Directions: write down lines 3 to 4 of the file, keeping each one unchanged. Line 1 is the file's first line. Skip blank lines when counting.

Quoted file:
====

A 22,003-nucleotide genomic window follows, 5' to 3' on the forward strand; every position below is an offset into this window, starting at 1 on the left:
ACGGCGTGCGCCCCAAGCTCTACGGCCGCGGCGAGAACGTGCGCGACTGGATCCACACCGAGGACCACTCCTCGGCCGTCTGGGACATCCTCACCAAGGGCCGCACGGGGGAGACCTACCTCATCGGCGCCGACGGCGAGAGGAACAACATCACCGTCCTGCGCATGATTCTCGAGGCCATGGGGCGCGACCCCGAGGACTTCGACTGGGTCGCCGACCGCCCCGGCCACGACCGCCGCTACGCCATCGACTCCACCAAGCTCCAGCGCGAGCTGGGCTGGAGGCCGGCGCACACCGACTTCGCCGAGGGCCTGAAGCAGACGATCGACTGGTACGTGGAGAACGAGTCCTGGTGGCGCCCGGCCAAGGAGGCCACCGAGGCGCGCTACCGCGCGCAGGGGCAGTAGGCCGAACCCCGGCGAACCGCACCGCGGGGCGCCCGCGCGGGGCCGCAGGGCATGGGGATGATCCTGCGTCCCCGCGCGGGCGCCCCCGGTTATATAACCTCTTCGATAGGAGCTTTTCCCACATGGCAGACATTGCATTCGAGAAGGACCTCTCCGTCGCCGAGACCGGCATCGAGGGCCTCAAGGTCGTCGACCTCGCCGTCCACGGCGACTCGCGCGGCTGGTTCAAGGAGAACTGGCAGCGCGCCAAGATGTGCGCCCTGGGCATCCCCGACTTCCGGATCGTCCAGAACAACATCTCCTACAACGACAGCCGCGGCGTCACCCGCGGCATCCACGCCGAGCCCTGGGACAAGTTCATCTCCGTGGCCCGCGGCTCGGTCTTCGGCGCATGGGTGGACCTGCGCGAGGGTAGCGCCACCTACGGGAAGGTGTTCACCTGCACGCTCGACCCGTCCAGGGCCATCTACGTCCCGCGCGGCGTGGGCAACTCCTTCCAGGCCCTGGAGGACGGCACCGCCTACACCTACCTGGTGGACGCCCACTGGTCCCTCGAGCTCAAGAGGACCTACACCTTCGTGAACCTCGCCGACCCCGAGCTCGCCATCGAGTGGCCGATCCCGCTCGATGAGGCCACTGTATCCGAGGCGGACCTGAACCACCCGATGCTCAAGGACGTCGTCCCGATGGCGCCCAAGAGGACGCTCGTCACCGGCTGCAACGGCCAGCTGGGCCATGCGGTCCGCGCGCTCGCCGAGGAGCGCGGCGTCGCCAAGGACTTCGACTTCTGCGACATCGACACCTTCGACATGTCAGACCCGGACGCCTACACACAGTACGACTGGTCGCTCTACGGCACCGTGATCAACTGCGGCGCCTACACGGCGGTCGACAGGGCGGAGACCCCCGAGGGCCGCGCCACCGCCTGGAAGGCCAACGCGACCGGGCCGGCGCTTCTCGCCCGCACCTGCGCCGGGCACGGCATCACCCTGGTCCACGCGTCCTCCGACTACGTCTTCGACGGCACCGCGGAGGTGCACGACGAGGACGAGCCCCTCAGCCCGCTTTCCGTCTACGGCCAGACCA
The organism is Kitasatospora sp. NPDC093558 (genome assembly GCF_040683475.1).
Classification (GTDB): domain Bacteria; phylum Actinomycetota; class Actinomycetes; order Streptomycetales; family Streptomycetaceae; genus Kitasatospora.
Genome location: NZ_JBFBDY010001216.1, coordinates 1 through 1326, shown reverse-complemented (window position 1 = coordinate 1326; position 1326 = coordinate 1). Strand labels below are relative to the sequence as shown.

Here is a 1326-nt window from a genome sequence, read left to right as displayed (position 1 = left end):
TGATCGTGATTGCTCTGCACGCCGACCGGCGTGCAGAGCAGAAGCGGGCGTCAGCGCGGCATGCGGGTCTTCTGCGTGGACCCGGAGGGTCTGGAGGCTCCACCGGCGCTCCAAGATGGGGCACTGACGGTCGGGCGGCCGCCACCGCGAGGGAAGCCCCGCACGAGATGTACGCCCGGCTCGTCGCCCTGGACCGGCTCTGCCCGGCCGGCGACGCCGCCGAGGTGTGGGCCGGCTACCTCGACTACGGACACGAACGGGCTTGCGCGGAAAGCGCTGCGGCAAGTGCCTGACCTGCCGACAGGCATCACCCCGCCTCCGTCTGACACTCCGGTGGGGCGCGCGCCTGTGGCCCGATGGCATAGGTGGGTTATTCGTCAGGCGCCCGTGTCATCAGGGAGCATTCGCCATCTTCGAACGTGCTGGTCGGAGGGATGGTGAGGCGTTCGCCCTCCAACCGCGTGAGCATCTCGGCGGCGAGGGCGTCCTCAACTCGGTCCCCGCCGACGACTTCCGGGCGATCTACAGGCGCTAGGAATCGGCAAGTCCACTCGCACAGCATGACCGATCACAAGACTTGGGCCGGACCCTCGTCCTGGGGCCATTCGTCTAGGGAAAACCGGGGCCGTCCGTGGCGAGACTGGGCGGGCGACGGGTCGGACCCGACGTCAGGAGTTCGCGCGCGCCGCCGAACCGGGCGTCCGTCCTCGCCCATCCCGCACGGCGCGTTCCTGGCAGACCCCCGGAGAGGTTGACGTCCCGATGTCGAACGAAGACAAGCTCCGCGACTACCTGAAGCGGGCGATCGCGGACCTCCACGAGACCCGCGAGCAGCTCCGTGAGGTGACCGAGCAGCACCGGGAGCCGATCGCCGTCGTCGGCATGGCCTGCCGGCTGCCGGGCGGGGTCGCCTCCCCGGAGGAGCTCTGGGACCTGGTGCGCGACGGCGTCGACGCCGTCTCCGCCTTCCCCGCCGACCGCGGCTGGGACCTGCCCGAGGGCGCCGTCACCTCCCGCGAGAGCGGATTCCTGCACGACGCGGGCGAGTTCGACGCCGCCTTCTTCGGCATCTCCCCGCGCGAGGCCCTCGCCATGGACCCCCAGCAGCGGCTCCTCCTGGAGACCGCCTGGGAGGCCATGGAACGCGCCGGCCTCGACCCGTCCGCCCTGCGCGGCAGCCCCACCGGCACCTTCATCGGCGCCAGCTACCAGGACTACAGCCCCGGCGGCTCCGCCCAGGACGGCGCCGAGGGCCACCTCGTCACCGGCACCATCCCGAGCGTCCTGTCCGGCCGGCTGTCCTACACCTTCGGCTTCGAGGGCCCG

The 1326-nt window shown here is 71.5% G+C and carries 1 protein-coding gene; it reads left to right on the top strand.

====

The organism is Kitasatospora sp. NPDC093558 (genome assembly GCF_040683475.1).
Classification (GTDB): domain Bacteria; phylum Actinomycetota; class Actinomycetes; order Streptomycetales; family Streptomycetaceae; genus Kitasatospora.